Dyscalculia: In and Out of the Classroom
Dyscalculia, a learning disability that affects one’s ability to learn mathematics, may cause difficulty with counting, working memory for numbers, ability to recognize patterns, time, sense of direction, estimation of distance and volume, math facts, and procedures.
When we talk about learning disorders, we sometimes don’t think of the implications outside of the classroom and the practical application of those skills in the real-world. Some may remember asking, “Why do I need to know this?” in their math classes only to realize their chosen career path and the activities they do outside of school and work rely heavily on that skill set.
Dyscalculia is more than a learning disorder that makes it difficult for students to complete mathematical computations. Without the right instructional practices and tools in place to help in the classroom, students and adults with dyscalculia may face challenges when completing tasks and assignments. Let’s dig into some examples of how dyscalculia looks in and out of the classroom.
In a previous blog we talked about common signs of dyscalculia. As a reminder, in the classroom dyscalculia may look like students:
- Having difficulty completing assignments.
- Confusing the order of operations.
- Struggling to apply concepts, rules, formulas, and/or sequence.
- Having trouble using mental math during lessons or on homework assignments/tests.
You can spot signs of dyscalculia outside of the classroom as well. Here are five examples:
1. Playing Games
When you think back to your favorite game you may remember Go Fish the card game, The Game of Life board game, or Zoombinis the computer game. All these games have components that involve using math. Those with dyscalculia may not enjoy these types of games as it involves a significant amount of mental math.
2. On the Road
Many of us have taken road trips where we’ve had to look at a map and plan stops along the way, activities, and meal breaks. Those with dyscalculia may have difficulty using the key to judge distances, differentiating between turning right or left, and/or confusing north and south or east and west. They may also be more likely to mix up the order of their directions and turn too early or the wrong way.
3. At the Doctor
Those with dyscalculia may be more likely to arrive late to events, appointments, or class. They may also get the seconds, minutes, and hour hands confused on an analog clock. In adults you can also see this when looking at medications. Those with dyscalculia may confuse the order of numbers when writing down their dosage or prescription number when reading from the pill bottle.
4. In the Kitchen
Have you ever tried to make brownies, but misjudged the amount of milk you have left or tried to double a batch only to add four times as much baking powder? People with dyscalculia may experience challenges when estimating the remaining volume of liquid in containers or increasing and decreasing the amount of ingredients when making more servings than the recipe calls for. They may also have trouble planning when to start preparing the meal to eat at a certain time.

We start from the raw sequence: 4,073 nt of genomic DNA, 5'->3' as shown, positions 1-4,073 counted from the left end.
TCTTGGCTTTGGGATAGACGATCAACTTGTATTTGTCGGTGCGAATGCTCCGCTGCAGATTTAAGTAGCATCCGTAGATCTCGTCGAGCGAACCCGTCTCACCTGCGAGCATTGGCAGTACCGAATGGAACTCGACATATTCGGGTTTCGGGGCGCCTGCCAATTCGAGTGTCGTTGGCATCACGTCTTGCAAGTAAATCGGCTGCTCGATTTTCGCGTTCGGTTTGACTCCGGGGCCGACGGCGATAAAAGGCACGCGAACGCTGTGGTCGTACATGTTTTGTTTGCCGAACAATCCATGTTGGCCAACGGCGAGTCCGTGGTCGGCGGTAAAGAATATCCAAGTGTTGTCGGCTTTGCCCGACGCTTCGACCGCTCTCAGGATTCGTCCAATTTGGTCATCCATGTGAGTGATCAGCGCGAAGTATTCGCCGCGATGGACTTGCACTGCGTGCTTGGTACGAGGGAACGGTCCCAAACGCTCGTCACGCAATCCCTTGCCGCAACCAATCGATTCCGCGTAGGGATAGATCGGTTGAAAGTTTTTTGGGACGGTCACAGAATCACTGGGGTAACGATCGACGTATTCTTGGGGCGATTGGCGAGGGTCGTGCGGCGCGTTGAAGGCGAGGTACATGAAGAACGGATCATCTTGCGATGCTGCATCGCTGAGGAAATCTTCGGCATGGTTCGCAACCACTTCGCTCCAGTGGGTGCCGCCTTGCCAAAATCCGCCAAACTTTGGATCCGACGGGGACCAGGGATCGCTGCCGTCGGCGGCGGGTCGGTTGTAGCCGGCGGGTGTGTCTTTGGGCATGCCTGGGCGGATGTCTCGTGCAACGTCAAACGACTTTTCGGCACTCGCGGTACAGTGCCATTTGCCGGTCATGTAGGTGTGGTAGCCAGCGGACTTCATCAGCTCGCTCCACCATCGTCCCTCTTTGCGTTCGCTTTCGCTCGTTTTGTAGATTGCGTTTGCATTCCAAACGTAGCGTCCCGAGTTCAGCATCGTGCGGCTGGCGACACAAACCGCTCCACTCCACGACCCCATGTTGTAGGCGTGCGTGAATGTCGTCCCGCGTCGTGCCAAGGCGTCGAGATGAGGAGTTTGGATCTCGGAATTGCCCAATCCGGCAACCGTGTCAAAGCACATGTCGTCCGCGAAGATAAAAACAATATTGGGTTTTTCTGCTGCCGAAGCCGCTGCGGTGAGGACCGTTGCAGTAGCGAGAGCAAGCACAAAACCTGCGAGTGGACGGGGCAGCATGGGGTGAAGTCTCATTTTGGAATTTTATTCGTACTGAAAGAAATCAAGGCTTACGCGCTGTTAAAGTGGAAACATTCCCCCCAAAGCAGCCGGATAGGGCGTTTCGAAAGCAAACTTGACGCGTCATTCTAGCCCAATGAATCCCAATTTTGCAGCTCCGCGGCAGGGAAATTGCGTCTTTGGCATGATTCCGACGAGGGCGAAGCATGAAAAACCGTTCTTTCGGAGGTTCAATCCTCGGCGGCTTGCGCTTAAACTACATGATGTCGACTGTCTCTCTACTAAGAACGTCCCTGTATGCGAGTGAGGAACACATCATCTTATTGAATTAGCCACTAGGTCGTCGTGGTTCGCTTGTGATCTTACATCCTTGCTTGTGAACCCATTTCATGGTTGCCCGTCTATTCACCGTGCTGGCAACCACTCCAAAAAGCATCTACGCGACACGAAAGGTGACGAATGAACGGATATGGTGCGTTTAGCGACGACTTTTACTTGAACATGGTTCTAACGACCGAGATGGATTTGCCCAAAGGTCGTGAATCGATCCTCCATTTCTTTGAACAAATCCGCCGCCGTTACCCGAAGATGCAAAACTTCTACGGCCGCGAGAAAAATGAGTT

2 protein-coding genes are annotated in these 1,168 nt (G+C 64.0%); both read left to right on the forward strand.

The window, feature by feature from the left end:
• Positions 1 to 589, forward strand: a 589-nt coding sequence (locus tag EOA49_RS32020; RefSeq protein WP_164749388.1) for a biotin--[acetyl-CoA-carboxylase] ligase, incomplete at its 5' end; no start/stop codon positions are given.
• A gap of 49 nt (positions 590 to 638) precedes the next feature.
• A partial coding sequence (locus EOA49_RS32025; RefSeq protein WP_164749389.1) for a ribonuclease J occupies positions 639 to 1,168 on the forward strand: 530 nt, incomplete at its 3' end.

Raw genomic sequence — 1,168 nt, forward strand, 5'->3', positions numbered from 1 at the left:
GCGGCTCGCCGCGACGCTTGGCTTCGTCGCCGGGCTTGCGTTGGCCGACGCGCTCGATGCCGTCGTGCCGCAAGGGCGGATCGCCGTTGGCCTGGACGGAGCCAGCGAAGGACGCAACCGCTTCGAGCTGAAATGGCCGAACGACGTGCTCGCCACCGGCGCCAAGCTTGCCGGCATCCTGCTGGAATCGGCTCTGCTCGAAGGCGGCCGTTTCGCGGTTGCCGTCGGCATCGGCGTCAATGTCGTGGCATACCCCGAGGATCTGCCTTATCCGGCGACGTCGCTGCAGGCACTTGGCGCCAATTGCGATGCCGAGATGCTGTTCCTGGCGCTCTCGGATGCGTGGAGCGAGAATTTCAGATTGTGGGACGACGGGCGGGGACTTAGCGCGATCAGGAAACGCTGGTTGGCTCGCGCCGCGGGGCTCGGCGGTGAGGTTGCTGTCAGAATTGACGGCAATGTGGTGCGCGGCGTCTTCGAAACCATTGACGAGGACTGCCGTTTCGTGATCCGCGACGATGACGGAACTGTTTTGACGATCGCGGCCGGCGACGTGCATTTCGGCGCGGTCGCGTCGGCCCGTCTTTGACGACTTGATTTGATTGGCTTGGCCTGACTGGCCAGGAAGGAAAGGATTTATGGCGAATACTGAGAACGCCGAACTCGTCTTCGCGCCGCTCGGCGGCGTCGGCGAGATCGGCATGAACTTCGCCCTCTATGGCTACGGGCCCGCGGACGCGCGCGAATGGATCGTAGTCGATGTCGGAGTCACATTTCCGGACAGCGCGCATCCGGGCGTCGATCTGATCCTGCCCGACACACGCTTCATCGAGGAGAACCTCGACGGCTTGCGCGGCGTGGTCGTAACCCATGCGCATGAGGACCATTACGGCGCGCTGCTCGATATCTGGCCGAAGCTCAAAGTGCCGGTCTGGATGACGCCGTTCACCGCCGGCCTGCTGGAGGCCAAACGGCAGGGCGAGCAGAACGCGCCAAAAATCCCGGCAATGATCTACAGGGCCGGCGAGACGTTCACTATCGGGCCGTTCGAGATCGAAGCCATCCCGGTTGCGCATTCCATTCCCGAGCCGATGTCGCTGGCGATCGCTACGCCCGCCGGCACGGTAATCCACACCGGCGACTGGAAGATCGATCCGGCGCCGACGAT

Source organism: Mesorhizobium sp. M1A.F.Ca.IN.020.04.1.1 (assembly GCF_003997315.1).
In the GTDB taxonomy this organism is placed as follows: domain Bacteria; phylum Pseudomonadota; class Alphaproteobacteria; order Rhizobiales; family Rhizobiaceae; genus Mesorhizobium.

5. On the Job
Many jobs rely on the handling of money and making change. Let’s say you work in a movie theater box office. A customer comes up and would like one movie ticket. The cost of a movie ticket is $12.50. The customer hands you a ten-dollar bill and a five-dollar bill. Those with dyscalculia may have trouble with the mental math involved in making that change. That type of public setting can also cause anxiety when trying to perform the mental math calculations.
Dyscalculia may make things harder to do mentally, but there are a number of supports built to help intervene as students make their way through primary and secondary school as well as tools for adults.
We at TouchMath have seen the impact of early screening and intervention, and that is why we subsidized the cost of a comprehensive dyscalculia screener, DySc. DySc can be easily administered by school-based professionals, early childhood educators, and parents for learners in the following age bands: 3-4, 5-7, 8 and up. After completion, DySc generates a report that provides four key outputs:
- Results of the DySc screener
- Copy of the DySc educator/guardian survey
- Recommended action plan
- Recommended intervention plan based on the learner’s results
We’re changing the way students experience math and preparing teachers and caregivers with the tools they need to support their students continued learning journey.
DySc: Free Dyscalculia Screener
TouchMath cares about equitable access of tools and support to make math accessible to all. We’ve spent years creating a comprehensive dyscalculia screener, and subsidized the cost, so that all students, parents, and teachers have access to the resources they need to detect, act on, and engage in informed conversations on dyscalculia.
Math is a critical skill, and we create resources to help every student master math. Learn more at https://touchmath.com/